At Blackrock Castle you will find a working professional astronomical observatory, staffed by researchers from CIT engaged in searching for new planets around distant stars using telescopes at BCO and abroad. The integration of the public exhibition and the astronomical observatory makes BCO a unique national research and education centre.
Please note there is NO public access to BCO Labs as it is a full-time research facility.
Astronomy is the oldest science. It continues to have the ability to capture the imagination of the general public, which is unique among the sciences. While many exciting and important discoveries have been made by astronomers down through the centuries, the end of the 2nd millennium sees the development of increasingly powerful instruments which will address some of the most important questions left unanswered:
How old is the Universe? How big is the Universe? What is the fate of the Universe – expansion forever, or collapse to a singularity? Are there earthlike planets around other stars, and if so, how common are they? Is there intelligent life outside our planet? Can we detect and deflect asteroids which may be currently heading towards our fragile world?
These questions, and many others, require the combined efforts of thousands of scientists, across all disciplines, not just astronomers.
At BCO Labs we study and analyse a number of astronomical objects ranging from intra-galactic and close by, to extragalactic and at the edge of the Universe.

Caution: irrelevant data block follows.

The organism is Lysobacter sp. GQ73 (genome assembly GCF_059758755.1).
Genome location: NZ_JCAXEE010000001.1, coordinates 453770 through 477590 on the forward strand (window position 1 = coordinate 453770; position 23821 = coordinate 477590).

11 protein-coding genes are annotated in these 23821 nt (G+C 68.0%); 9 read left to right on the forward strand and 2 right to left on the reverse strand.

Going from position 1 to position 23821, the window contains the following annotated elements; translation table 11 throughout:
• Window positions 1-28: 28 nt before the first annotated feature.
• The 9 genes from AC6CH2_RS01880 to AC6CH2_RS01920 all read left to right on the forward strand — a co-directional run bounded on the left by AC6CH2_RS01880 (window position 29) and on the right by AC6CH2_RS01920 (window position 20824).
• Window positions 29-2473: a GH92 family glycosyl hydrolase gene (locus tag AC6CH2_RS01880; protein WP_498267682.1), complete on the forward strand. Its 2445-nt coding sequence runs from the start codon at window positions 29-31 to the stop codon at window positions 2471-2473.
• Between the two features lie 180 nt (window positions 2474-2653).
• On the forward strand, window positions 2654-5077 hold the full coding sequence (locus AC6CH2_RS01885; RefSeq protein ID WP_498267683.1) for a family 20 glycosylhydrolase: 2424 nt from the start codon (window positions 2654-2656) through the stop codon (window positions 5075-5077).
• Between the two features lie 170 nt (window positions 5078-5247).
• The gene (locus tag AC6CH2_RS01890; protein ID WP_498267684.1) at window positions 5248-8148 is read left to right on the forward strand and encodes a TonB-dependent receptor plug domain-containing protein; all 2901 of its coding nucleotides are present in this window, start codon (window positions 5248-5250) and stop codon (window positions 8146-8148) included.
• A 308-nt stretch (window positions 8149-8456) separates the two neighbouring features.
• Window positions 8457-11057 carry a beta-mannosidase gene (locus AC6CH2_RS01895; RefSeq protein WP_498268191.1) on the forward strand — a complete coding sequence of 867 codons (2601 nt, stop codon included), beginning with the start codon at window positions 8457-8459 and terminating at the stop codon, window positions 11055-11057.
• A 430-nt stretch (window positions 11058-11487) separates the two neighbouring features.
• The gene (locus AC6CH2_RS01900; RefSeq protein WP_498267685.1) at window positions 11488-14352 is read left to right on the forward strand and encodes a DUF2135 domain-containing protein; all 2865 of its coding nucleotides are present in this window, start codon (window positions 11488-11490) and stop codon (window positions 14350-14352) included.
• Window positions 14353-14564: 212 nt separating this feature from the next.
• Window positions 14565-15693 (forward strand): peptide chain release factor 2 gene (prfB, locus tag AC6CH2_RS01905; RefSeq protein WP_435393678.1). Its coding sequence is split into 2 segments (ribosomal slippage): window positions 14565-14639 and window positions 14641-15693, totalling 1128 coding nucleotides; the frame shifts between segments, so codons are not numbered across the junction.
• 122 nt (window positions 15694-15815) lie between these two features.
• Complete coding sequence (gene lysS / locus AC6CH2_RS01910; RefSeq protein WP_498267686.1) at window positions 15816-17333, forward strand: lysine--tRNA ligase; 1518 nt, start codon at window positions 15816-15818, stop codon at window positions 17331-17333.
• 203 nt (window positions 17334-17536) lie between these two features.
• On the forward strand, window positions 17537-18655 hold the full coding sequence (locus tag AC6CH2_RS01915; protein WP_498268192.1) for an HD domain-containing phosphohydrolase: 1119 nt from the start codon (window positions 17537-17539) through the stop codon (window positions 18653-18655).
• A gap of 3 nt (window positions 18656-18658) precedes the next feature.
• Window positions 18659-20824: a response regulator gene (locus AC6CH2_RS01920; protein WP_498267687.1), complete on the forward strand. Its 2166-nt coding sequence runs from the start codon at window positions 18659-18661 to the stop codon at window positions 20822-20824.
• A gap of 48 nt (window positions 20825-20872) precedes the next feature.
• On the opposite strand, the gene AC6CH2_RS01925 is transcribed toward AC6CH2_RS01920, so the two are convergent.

- Extra Solar Planets
- Near Earth Objects
- Active Galaxies (Quasars)
- Gamma Ray Bursts
The Photometry Technique
At BCO Labs we use a technique called photometry. Photometry is the measuring of the flux (brightness) of a star or object. This is achieved by pointing a telescope at the object and monitoring the amount of light coming from it. A huge amount of information can be obtained from simply knowing the brightness of an object and in particular if that brightness changes. While there are a number of forms of photometry, we perform CCD photometry. By using CCDs instead of our eyes we can get far more accurate measurements of changes in brightness.
As an example, consider an extra solar planet. As the planet passes in front of its star there is a slight decrease in the brightness of the star. This can sometimes only be a fraction of a percent. Our eyes would not be sensitive enough to pick this up but our CCDs in combination with exceptional analytic software can detect this tiny drop in brightness. This alone shows the power of both CCDs and photometry.